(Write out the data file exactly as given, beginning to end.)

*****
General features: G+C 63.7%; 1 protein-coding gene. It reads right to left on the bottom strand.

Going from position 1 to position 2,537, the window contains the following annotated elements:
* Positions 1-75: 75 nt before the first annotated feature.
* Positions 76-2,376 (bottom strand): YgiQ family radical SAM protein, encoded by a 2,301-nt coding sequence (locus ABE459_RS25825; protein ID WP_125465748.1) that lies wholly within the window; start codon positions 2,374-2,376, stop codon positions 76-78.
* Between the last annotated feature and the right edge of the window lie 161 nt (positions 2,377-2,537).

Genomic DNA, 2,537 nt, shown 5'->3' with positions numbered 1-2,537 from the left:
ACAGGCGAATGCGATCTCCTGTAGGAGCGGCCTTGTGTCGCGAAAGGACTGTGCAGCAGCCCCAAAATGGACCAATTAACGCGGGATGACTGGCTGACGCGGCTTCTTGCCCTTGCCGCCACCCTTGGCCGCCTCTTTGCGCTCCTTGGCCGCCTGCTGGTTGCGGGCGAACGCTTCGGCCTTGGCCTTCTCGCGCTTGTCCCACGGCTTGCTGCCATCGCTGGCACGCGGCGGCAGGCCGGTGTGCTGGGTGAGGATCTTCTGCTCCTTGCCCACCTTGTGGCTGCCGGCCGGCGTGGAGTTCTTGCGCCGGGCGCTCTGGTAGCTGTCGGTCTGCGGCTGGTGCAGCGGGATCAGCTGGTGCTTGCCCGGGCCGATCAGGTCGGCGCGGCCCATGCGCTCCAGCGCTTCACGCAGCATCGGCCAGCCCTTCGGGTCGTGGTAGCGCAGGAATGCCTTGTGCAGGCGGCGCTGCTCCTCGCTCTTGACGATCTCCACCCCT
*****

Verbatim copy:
General features: G+C 63.7%; 1 protein-coding gene. It reads right to left on the bottom strand.

Going from position 1 to position 2,537, the window contains the following annotated elements:
* Positions 1-75: 75 nt before the first annotated feature.
* Positions 76-2,376 (bottom strand): YgiQ family radical SAM protein, encoded by a 2,301-nt coding sequence (locus ABE459_RS25825; protein ID WP_125465748.1) that lies wholly within the window; start codon positions 2,374-2,376, stop codon positions 76-78.
* Between the last annotated feature and the right edge of the window lie 161 nt (positions 2,377-2,537).

Genomic DNA, 2,537 nt, shown 5'->3' with positions numbered 1-2,537 from the left:
ACAGGCGAATGCGATCTCCTGTAGGAGCGGCCTTGTGTCGCGAAAGGACTGTGCAGCAGCCCCAAAATGGACCAATTAACGCGGGATGACTGGCTGACGCGGCTTCTTGCCCTTGCCGCCACCCTTGGCCGCCTCTTTGCGCTCCTTGGCCGCCTGCTGGTTGCGGGCGAACGCTTCGGCCTTGGCCTTCTCGCGCTTGTCCCACGGCTTGCTGCCATCGCTGGCACGCGGCGGCAGGCCGGTGTGCTGGGTGAGGATCTTCTGCTCCTTGCCCACCTTGTGGCTGCCGGCCGGCGTGGAGTTCTTGCGCCGGGCGCTCTGGTAGCTGTCGGTCTGCGGCTGGTGCAGCGGGATCAGCTGGTGCTTGCCCGGGCCGATCAGGTCGGCGCGGCCCATGCGCTCCAGCGCTTCACGCAGCATCGGCCAGCCCTTCGGGTCGTGGTAGCGCAGGAATGCCTTGTGCAGGCGGCGCTGCTCCTCGCTCTTGACGATCTCCACCCCT